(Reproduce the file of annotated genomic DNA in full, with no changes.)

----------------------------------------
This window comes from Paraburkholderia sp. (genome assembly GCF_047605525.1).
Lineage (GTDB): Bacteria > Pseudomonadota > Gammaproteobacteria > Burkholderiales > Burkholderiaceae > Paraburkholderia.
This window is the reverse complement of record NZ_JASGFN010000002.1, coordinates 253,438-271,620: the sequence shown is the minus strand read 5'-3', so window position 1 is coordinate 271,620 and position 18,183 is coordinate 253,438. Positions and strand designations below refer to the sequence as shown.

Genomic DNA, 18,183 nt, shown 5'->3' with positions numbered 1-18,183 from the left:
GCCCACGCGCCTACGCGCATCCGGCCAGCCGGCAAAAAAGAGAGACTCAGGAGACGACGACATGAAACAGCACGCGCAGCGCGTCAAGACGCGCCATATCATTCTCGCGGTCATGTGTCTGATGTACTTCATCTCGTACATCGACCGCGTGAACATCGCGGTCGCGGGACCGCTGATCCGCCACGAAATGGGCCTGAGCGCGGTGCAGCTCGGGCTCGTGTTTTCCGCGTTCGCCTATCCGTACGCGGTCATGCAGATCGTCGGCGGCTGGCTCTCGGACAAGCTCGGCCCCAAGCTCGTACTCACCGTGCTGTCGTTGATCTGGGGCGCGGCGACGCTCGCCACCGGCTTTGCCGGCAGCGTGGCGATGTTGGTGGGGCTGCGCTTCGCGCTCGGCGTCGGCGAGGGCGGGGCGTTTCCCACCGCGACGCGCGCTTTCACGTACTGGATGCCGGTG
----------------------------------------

This window comes from Paraburkholderia sp. (genome assembly GCF_047605525.1).
Lineage (GTDB): Bacteria > Pseudomonadota > Gammaproteobacteria > Burkholderiales > Burkholderiaceae > Paraburkholderia.
This window is the reverse complement of record NZ_JASGFN010000002.1, coordinates 253,438-271,620: the sequence shown is the minus strand read 5'-3', so window position 1 is coordinate 271,620 and position 18,183 is coordinate 253,438. Positions and strand designations below refer to the sequence as shown.

Genomic DNA, 18,183 nt, shown 5'->3' with positions numbered 1-18,183 from the left:
GCCCACGCGCCTACGCGCATCCGGCCAGCCGGCAAAAAAGAGAGACTCAGGAGACGACGACATGAAACAGCACGCGCAGCGCGTCAAGACGCGCCATATCATTCTCGCGGTCATGTGTCTGATGTACTTCATCTCGTACATCGACCGCGTGAACATCGCGGTCGCGGGACCGCTGATCCGCCACGAAATGGGCCTGAGCGCGGTGCAGCTCGGGCTCGTGTTTTCCGCGTTCGCCTATCCGTACGCGGTCATGCAGATCGTCGGCGGCTGGCTCTCGGACAAGCTCGGCCCCAAGCTCGTACTCACCGTGCTGTCGTTGATCTGGGGCGCGGCGACGCTCGCCACCGGCTTTGCCGGCAGCGTGGCGATGTTGGTGGGGCTGCGCTTCGCGCTCGGCGTCGGCGAGGGCGGGGCGTTTCCCACCGCGACGCGCGCTTTCACGTACTGGATGCCGGTG